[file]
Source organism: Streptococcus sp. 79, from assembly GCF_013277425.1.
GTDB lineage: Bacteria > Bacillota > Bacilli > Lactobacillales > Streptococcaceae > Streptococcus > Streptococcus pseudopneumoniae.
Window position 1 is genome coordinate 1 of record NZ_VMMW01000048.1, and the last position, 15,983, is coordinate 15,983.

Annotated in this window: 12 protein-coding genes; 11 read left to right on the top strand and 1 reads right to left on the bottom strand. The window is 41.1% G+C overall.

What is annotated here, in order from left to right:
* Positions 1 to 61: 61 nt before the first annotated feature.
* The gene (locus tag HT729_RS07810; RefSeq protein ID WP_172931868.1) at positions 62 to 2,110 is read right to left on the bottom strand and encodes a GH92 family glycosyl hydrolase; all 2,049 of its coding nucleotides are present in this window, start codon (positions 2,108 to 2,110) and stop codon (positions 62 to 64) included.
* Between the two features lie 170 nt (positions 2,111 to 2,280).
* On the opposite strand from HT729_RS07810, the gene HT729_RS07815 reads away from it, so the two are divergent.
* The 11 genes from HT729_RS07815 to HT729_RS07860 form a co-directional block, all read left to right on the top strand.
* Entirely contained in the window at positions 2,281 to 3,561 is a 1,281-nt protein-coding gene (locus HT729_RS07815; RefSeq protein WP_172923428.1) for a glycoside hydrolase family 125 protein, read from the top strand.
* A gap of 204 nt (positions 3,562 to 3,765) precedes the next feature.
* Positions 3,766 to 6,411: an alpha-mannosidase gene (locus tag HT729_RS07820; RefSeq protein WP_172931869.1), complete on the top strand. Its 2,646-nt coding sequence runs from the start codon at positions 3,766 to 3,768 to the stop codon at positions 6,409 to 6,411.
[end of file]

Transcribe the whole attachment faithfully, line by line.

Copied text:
Source organism: Streptococcus sp. 79, from assembly GCF_013277425.1.
GTDB lineage: Bacteria > Bacillota > Bacilli > Lactobacillales > Streptococcaceae > Streptococcus > Streptococcus pseudopneumoniae.
Window position 1 is genome coordinate 1 of record NZ_VMMW01000048.1, and the last position, 15,983, is coordinate 15,983.

Annotated in this window: 12 protein-coding genes; 11 read left to right on the top strand and 1 reads right to left on the bottom strand. The window is 41.1% G+C overall.

What is annotated here, in order from left to right:
* Positions 1 to 61: 61 nt before the first annotated feature.
* The gene (locus tag HT729_RS07810; RefSeq protein ID WP_172931868.1) at positions 62 to 2,110 is read right to left on the bottom strand and encodes a GH92 family glycosyl hydrolase; all 2,049 of its coding nucleotides are present in this window, start codon (positions 2,108 to 2,110) and stop codon (positions 62 to 64) included.
* Between the two features lie 170 nt (positions 2,111 to 2,280).
* On the opposite strand from HT729_RS07810, the gene HT729_RS07815 reads away from it, so the two are divergent.
* The 11 genes from HT729_RS07815 to HT729_RS07860 form a co-directional block, all read left to right on the top strand.
* Entirely contained in the window at positions 2,281 to 3,561 is a 1,281-nt protein-coding gene (locus HT729_RS07815; RefSeq protein WP_172923428.1) for a glycoside hydrolase family 125 protein, read from the top strand.
* A gap of 204 nt (positions 3,562 to 3,765) precedes the next feature.
* Positions 3,766 to 6,411: an alpha-mannosidase gene (locus tag HT729_RS07820; RefSeq protein WP_172931869.1), complete on the top strand. Its 2,646-nt coding sequence runs from the start codon at positions 3,766 to 3,768 to the stop codon at positions 6,409 to 6,411.